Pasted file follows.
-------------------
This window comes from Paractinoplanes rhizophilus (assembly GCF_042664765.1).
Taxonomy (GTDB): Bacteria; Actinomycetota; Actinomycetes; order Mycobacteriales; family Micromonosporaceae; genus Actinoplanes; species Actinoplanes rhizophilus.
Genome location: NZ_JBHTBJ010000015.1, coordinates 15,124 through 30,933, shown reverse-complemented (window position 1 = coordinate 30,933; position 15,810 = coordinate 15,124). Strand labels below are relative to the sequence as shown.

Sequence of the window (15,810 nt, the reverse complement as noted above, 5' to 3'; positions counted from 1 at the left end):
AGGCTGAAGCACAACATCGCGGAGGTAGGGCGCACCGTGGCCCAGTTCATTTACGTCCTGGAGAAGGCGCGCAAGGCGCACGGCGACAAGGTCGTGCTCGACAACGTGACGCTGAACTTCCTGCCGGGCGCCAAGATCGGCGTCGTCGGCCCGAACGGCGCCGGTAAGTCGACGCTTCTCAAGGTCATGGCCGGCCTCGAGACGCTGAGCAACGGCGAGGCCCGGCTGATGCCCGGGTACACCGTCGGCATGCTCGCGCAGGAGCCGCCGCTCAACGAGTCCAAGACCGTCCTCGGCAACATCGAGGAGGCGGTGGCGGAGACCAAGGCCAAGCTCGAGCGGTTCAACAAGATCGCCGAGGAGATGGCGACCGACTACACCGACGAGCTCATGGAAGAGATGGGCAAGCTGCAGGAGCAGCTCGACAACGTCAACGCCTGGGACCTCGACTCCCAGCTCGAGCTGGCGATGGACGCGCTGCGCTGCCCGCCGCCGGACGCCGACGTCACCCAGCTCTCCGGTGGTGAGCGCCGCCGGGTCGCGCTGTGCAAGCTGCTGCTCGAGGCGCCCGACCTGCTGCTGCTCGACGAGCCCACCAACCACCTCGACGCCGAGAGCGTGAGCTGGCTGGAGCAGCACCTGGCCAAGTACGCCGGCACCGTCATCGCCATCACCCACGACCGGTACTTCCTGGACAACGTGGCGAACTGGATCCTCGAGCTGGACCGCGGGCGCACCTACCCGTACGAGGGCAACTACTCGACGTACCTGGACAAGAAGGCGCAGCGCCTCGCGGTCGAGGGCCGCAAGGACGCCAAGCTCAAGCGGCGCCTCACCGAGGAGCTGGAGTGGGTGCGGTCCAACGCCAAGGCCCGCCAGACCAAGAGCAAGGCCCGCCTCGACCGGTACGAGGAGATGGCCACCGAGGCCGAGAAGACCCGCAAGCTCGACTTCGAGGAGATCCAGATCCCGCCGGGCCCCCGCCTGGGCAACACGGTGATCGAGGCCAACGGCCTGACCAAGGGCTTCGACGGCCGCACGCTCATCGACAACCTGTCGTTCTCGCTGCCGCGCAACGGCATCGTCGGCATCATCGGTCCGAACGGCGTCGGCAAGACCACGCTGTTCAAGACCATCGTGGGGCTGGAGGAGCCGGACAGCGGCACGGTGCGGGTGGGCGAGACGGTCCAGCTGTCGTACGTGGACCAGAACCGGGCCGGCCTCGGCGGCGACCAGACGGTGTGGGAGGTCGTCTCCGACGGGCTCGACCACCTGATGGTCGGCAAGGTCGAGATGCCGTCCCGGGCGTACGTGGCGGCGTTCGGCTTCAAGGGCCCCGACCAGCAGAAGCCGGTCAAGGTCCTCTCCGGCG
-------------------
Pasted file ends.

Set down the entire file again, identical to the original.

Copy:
This window comes from Paractinoplanes rhizophilus (assembly GCF_042664765.1).
Taxonomy (GTDB): Bacteria; Actinomycetota; Actinomycetes; order Mycobacteriales; family Micromonosporaceae; genus Actinoplanes; species Actinoplanes rhizophilus.
Genome location: NZ_JBHTBJ010000015.1, coordinates 15,124 through 30,933, shown reverse-complemented (window position 1 = coordinate 30,933; position 15,810 = coordinate 15,124). Strand labels below are relative to the sequence as shown.

Sequence of the window (15,810 nt, the reverse complement as noted above, 5' to 3'; positions counted from 1 at the left end):
AGGCTGAAGCACAACATCGCGGAGGTAGGGCGCACCGTGGCCCAGTTCATTTACGTCCTGGAGAAGGCGCGCAAGGCGCACGGCGACAAGGTCGTGCTCGACAACGTGACGCTGAACTTCCTGCCGGGCGCCAAGATCGGCGTCGTCGGCCCGAACGGCGCCGGTAAGTCGACGCTTCTCAAGGTCATGGCCGGCCTCGAGACGCTGAGCAACGGCGAGGCCCGGCTGATGCCCGGGTACACCGTCGGCATGCTCGCGCAGGAGCCGCCGCTCAACGAGTCCAAGACCGTCCTCGGCAACATCGAGGAGGCGGTGGCGGAGACCAAGGCCAAGCTCGAGCGGTTCAACAAGATCGCCGAGGAGATGGCGACCGACTACACCGACGAGCTCATGGAAGAGATGGGCAAGCTGCAGGAGCAGCTCGACAACGTCAACGCCTGGGACCTCGACTCCCAGCTCGAGCTGGCGATGGACGCGCTGCGCTGCCCGCCGCCGGACGCCGACGTCACCCAGCTCTCCGGTGGTGAGCGCCGCCGGGTCGCGCTGTGCAAGCTGCTGCTCGAGGCGCCCGACCTGCTGCTGCTCGACGAGCCCACCAACCACCTCGACGCCGAGAGCGTGAGCTGGCTGGAGCAGCACCTGGCCAAGTACGCCGGCACCGTCATCGCCATCACCCACGACCGGTACTTCCTGGACAACGTGGCGAACTGGATCCTCGAGCTGGACCGCGGGCGCACCTACCCGTACGAGGGCAACTACTCGACGTACCTGGACAAGAAGGCGCAGCGCCTCGCGGTCGAGGGCCGCAAGGACGCCAAGCTCAAGCGGCGCCTCACCGAGGAGCTGGAGTGGGTGCGGTCCAACGCCAAGGCCCGCCAGACCAAGAGCAAGGCCCGCCTCGACCGGTACGAGGAGATGGCCACCGAGGCCGAGAAGACCCGCAAGCTCGACTTCGAGGAGATCCAGATCCCGCCGGGCCCCCGCCTGGGCAACACGGTGATCGAGGCCAACGGCCTGACCAAGGGCTTCGACGGCCGCACGCTCATCGACAACCTGTCGTTCTCGCTGCCGCGCAACGGCATCGTCGGCATCATCGGTCCGAACGGCGTCGGCAAGACCACGCTGTTCAAGACCATCGTGGGGCTGGAGGAGCCGGACAGCGGCACGGTGCGGGTGGGCGAGACGGTCCAGCTGTCGTACGTGGACCAGAACCGGGCCGGCCTCGGCGGCGACCAGACGGTGTGGGAGGTCGTCTCCGACGGGCTCGACCACCTGATGGTCGGCAAGGTCGAGATGCCGTCCCGGGCGTACGTGGCGGCGTTCGGCTTCAAGGGCCCCGACCAGCAGAAGCCGGTCAAGGTCCTCTCCGGCG